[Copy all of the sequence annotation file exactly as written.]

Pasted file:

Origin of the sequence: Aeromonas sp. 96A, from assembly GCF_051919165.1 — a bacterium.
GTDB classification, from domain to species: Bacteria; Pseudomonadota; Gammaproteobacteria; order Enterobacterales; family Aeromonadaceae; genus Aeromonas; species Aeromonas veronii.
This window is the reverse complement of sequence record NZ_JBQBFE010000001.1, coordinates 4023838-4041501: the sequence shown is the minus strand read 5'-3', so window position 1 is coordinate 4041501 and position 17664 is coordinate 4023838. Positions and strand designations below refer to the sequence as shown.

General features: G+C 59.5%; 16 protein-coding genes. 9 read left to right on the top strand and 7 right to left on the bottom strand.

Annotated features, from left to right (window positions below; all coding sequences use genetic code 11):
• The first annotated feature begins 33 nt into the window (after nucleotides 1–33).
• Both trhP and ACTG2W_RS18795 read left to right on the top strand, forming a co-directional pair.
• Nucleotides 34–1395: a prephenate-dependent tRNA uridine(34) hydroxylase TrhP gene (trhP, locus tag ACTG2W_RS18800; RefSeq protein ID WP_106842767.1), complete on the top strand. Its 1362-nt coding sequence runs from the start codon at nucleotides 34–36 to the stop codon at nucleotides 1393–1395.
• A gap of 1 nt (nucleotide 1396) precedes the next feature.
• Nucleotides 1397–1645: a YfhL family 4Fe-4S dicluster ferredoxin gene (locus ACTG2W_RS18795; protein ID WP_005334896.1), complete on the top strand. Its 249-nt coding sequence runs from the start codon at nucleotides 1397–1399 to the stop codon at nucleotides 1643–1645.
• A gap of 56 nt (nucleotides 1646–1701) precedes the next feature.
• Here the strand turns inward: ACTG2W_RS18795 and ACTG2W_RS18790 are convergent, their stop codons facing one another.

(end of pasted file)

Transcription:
Origin of the sequence: Aeromonas sp. 96A, from assembly GCF_051919165.1 — a bacterium.
GTDB classification, from domain to species: Bacteria; Pseudomonadota; Gammaproteobacteria; order Enterobacterales; family Aeromonadaceae; genus Aeromonas; species Aeromonas veronii.
This window is the reverse complement of sequence record NZ_JBQBFE010000001.1, coordinates 4023838-4041501: the sequence shown is the minus strand read 5'-3', so window position 1 is coordinate 4041501 and position 17664 is coordinate 4023838. Positions and strand designations below refer to the sequence as shown.

General features: G+C 59.5%; 16 protein-coding genes. 9 read left to right on the top strand and 7 right to left on the bottom strand.

Annotated features, from left to right (window positions below; all coding sequences use genetic code 11):
• The first annotated feature begins 33 nt into the window (after nucleotides 1–33).
• Both trhP and ACTG2W_RS18795 read left to right on the top strand, forming a co-directional pair.
• Nucleotides 34–1395: a prephenate-dependent tRNA uridine(34) hydroxylase TrhP gene (trhP, locus tag ACTG2W_RS18800; RefSeq protein ID WP_106842767.1), complete on the top strand. Its 1362-nt coding sequence runs from the start codon at nucleotides 34–36 to the stop codon at nucleotides 1393–1395.
• A gap of 1 nt (nucleotide 1396) precedes the next feature.
• Nucleotides 1397–1645: a YfhL family 4Fe-4S dicluster ferredoxin gene (locus ACTG2W_RS18795; protein ID WP_005334896.1), complete on the top strand. Its 249-nt coding sequence runs from the start codon at nucleotides 1397–1399 to the stop codon at nucleotides 1643–1645.
• A gap of 56 nt (nucleotides 1646–1701) precedes the next feature.
• Here the strand turns inward: ACTG2W_RS18795 and ACTG2W_RS18790 are convergent, their stop codons facing one another.